Discussing Racism In The Workplace:

Discussing Racism In The Workplace:

Recent events have created an awareness, divide, concern and many other emotions. We are at a volatile and critical time for humanity, the economy and the workplace. As people return to work, many people of color are reporting extreme levels of exhaustion. Many white people are split between guilt and defensiveness. The worst thing any organization can do right now is nothing. On the other hand, a company-wide memo with a sanitized corporate statement isn’t going to do the trick either. What should companies do?

Dialogue is going to be the most important first step. Here are a few tips by Kwame Christian Esq., M.A., the director of the American Negotiation Institute.

Set some ‘rules of engagement.’ When going through unpredictable viewpoints and volatile emotions, it’s important for everyone in the dialogue to agree to some basic behavior guidelines to set the conversation up for success.

  1. Assume good intent. Kwame recommends ensuring that people are willing to commit to assuming good intent, especially with those participants you may not agree with. “We are not going to say all the right things in all the right ways,” Kwame warns. “It’s important that we assume good intent or we’ll never get further than where we are.”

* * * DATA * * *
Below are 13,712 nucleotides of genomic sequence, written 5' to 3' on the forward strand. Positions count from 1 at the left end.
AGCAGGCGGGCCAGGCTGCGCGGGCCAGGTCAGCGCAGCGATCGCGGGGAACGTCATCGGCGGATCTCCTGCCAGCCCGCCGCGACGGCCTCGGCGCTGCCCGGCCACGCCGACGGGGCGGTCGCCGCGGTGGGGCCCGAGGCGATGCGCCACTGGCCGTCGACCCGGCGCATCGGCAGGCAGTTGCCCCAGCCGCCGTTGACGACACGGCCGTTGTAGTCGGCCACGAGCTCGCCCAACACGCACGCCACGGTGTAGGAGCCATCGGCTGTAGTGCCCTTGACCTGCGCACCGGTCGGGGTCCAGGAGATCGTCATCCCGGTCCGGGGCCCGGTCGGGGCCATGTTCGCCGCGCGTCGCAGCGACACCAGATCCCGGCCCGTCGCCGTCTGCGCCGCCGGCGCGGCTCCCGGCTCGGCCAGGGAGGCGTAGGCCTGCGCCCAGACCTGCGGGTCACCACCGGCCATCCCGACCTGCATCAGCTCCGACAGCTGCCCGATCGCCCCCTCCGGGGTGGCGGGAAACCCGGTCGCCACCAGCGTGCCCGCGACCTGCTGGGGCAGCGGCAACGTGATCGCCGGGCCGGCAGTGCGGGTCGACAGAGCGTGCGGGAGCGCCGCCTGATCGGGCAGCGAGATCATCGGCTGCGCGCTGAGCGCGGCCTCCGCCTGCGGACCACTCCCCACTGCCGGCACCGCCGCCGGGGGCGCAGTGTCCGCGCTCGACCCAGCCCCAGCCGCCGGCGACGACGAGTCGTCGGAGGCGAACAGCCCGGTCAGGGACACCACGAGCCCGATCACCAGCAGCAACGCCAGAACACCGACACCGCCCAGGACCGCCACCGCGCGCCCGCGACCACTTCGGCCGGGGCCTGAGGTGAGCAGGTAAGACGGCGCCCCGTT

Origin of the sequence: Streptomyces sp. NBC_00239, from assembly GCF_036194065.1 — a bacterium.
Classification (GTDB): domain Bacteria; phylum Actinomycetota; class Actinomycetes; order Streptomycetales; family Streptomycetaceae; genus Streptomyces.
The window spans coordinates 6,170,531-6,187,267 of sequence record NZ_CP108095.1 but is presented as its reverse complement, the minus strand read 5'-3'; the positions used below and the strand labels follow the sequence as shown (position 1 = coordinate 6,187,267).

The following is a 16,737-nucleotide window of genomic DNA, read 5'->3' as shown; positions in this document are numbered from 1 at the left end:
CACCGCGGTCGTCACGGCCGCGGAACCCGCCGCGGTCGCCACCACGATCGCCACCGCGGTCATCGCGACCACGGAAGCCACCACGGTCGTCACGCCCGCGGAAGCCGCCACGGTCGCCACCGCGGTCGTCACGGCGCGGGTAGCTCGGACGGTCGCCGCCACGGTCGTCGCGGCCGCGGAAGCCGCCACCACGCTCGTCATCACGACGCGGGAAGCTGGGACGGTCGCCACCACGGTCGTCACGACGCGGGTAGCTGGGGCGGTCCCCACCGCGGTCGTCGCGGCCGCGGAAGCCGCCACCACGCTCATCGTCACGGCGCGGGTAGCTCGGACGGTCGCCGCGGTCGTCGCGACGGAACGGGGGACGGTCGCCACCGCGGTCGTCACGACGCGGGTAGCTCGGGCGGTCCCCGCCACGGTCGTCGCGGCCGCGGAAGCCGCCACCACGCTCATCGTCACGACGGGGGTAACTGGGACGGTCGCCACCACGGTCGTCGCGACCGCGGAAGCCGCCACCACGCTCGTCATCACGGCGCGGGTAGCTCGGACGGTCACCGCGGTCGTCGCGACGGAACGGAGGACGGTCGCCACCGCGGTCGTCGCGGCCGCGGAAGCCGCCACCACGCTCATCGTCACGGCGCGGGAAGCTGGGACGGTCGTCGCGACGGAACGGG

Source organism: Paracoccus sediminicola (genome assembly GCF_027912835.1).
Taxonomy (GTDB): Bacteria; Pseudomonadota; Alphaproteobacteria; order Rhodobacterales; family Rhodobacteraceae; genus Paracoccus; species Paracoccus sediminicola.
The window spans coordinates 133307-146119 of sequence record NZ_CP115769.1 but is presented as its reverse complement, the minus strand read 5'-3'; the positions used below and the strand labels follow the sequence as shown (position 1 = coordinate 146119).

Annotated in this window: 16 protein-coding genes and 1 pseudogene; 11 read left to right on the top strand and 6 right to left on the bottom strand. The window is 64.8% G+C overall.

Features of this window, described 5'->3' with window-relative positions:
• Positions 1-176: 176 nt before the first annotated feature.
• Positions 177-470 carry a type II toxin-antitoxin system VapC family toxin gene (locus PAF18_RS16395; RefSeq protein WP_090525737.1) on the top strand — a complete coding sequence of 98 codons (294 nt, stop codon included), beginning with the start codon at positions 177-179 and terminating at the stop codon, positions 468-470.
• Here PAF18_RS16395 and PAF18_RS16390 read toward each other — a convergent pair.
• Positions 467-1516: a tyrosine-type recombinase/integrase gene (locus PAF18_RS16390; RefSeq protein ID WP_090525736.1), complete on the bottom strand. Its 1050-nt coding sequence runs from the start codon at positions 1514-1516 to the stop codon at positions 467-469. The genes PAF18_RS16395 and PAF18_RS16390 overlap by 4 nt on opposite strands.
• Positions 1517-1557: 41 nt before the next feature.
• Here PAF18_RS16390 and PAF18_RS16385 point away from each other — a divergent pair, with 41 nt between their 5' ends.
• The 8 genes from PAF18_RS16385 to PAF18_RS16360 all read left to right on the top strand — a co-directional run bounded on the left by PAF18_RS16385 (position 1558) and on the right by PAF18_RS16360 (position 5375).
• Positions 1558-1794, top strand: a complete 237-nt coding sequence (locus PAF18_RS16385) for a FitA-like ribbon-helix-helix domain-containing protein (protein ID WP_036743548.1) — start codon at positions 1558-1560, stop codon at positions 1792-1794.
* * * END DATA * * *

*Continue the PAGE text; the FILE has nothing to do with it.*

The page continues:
2. Clarify approach for when things get heated. Things are bound to get heated when discussing racism. This isn’t a bad thing. Emotions need to be expressed. However, there should be some way to make sure it doesn’t escalate to a point of complete dysfunction.
  3. Assign a moderator. This is to help make sure people feel there is a neutral person to guide the dialogue. This should be done in a manner that enables people to feel heard. This is also to help everyone stay focused. Having someone that can facilitate that discussion that is either an outsider, such as the services that Kwame and his team provide, or a trusted leader that is known for creating emotional safety in their discussions with all participants can make all the difference.
  4. Allow for authentic dialogue. This isn’t the time to try to clean up and limit expression. It’s critical that people of color in the workplace are finally in a place where they can safely express what they are feeling and experience without fear of retaliation or negative judgment. White employees will need help understanding how to express their questions and reactions without overwhelming the conversation with their own needs.
  5. Set up the dialogue to happen in phases. This isn’t a one-time dialogue. This needs to occur over several conversations. The first dialogue will most likely need to focus on making sure people of color get to share openly and honestly. Once they’ve truly been heard, there needs to be space for creating understanding across all people. Finally, they’ll need to be discussions around what to do to make a genuine change and positive impact. The frequency and number of these dialogues are going to vary depending on each workplace dynamic.

Source: Expert from an article authored by H.V. MacArthur, you can read the original article in its entirity here.

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